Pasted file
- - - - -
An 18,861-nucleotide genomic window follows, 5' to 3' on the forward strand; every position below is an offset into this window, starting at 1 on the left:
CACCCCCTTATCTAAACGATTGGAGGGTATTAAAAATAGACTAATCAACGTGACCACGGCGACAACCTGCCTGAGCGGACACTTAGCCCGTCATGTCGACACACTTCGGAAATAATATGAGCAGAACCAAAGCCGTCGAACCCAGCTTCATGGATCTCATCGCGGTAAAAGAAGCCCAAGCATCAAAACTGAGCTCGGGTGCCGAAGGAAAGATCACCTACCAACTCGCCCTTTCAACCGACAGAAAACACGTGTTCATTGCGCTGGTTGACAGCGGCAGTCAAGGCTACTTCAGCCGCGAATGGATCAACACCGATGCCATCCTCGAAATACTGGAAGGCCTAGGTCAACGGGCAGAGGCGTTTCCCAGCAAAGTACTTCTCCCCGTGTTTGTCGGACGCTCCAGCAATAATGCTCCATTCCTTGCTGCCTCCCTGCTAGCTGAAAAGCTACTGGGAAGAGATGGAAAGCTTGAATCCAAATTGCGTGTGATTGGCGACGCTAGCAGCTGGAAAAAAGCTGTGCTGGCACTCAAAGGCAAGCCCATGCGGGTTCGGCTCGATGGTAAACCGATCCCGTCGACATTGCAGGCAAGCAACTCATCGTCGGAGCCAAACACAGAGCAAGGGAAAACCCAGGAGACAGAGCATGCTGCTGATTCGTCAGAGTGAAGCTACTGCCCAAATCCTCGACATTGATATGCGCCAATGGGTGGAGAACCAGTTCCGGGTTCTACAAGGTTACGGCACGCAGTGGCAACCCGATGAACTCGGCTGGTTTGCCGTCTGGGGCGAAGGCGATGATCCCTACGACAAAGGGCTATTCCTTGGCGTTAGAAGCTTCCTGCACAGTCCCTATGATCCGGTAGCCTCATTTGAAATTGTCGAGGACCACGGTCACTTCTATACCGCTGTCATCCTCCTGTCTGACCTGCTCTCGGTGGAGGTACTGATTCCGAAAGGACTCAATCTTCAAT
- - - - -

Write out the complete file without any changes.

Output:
An 18,861-nucleotide genomic window follows, 5' to 3' on the forward strand; every position below is an offset into this window, starting at 1 on the left:
CACCCCCTTATCTAAACGATTGGAGGGTATTAAAAATAGACTAATCAACGTGACCACGGCGACAACCTGCCTGAGCGGACACTTAGCCCGTCATGTCGACACACTTCGGAAATAATATGAGCAGAACCAAAGCCGTCGAACCCAGCTTCATGGATCTCATCGCGGTAAAAGAAGCCCAAGCATCAAAACTGAGCTCGGGTGCCGAAGGAAAGATCACCTACCAACTCGCCCTTTCAACCGACAGAAAACACGTGTTCATTGCGCTGGTTGACAGCGGCAGTCAAGGCTACTTCAGCCGCGAATGGATCAACACCGATGCCATCCTCGAAATACTGGAAGGCCTAGGTCAACGGGCAGAGGCGTTTCCCAGCAAAGTACTTCTCCCCGTGTTTGTCGGACGCTCCAGCAATAATGCTCCATTCCTTGCTGCCTCCCTGCTAGCTGAAAAGCTACTGGGAAGAGATGGAAAGCTTGAATCCAAATTGCGTGTGATTGGCGACGCTAGCAGCTGGAAAAAAGCTGTGCTGGCACTCAAAGGCAAGCCCATGCGGGTTCGGCTCGATGGTAAACCGATCCCGTCGACATTGCAGGCAAGCAACTCATCGTCGGAGCCAAACACAGAGCAAGGGAAAACCCAGGAGACAGAGCATGCTGCTGATTCGTCAGAGTGAAGCTACTGCCCAAATCCTCGACATTGATATGCGCCAATGGGTGGAGAACCAGTTCCGGGTTCTACAAGGTTACGGCACGCAGTGGCAACCCGATGAACTCGGCTGGTTTGCCGTCTGGGGCGAAGGCGATGATCCCTACGACAAAGGGCTATTCCTTGGCGTTAGAAGCTTCCTGCACAGTCCCTATGATCCGGTAGCCTCATTTGAAATTGTCGAGGACCACGGTCACTTCTATACCGCTGTCATCCTCCTGTCTGACCTGCTCTCGGTGGAGGTACTGATTCCGAAAGGACTCAATCTTCAAT